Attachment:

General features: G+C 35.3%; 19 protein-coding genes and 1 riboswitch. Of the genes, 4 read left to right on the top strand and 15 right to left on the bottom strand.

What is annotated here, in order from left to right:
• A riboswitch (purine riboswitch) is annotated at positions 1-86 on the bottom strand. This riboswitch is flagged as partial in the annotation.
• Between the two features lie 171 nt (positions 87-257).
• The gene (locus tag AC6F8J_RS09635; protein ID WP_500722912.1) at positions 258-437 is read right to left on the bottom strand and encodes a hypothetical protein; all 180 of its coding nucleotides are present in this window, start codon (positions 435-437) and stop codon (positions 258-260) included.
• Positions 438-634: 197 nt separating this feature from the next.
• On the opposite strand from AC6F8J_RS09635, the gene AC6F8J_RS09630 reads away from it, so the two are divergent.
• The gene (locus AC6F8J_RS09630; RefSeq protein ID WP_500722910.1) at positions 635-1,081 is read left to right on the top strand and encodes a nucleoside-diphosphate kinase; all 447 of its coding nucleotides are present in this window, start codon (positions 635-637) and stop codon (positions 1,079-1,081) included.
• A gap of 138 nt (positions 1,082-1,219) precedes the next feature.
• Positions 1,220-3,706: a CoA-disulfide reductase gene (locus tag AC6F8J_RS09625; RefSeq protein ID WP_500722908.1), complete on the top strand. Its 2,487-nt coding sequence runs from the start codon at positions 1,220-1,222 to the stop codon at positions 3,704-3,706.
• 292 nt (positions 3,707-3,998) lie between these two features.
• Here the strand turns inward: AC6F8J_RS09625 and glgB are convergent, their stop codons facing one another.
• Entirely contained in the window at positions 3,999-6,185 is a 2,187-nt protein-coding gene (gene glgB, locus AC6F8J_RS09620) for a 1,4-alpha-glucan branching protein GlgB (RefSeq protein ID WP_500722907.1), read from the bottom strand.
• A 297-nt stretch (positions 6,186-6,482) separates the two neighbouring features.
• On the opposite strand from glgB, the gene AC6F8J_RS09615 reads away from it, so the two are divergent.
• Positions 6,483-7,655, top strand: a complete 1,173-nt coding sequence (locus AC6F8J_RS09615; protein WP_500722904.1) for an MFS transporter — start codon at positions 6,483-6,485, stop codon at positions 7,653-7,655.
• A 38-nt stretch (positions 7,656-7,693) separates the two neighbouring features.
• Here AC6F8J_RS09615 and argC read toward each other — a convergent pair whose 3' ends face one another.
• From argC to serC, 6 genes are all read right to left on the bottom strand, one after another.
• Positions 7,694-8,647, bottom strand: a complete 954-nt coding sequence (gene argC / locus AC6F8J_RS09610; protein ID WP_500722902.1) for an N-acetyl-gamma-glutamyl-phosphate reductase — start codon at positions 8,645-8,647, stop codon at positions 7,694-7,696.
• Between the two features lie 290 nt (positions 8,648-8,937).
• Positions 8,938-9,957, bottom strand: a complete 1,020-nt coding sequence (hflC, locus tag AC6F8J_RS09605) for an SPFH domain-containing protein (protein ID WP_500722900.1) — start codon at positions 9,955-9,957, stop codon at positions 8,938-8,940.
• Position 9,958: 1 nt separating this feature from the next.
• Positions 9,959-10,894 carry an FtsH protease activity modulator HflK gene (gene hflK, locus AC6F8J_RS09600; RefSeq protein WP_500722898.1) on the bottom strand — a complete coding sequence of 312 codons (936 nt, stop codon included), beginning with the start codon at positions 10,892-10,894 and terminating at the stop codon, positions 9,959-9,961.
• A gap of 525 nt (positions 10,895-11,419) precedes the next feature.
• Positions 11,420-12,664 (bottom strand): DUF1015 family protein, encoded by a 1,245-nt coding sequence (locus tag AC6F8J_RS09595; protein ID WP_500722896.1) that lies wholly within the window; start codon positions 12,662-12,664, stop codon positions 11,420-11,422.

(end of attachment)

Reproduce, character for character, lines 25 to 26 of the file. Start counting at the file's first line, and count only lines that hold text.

• A gap of 525 nt (positions 10,895-11,419) precedes the next feature.
• Positions 11,420-12,664 (bottom strand): DUF1015 family protein, encoded by a 1,245-nt coding sequence (locus tag AC6F8J_RS09595; protein ID WP_500722896.1) that lies wholly within the window; start codon positions 12,662-12,664, stop codon positions 11,420-11,422.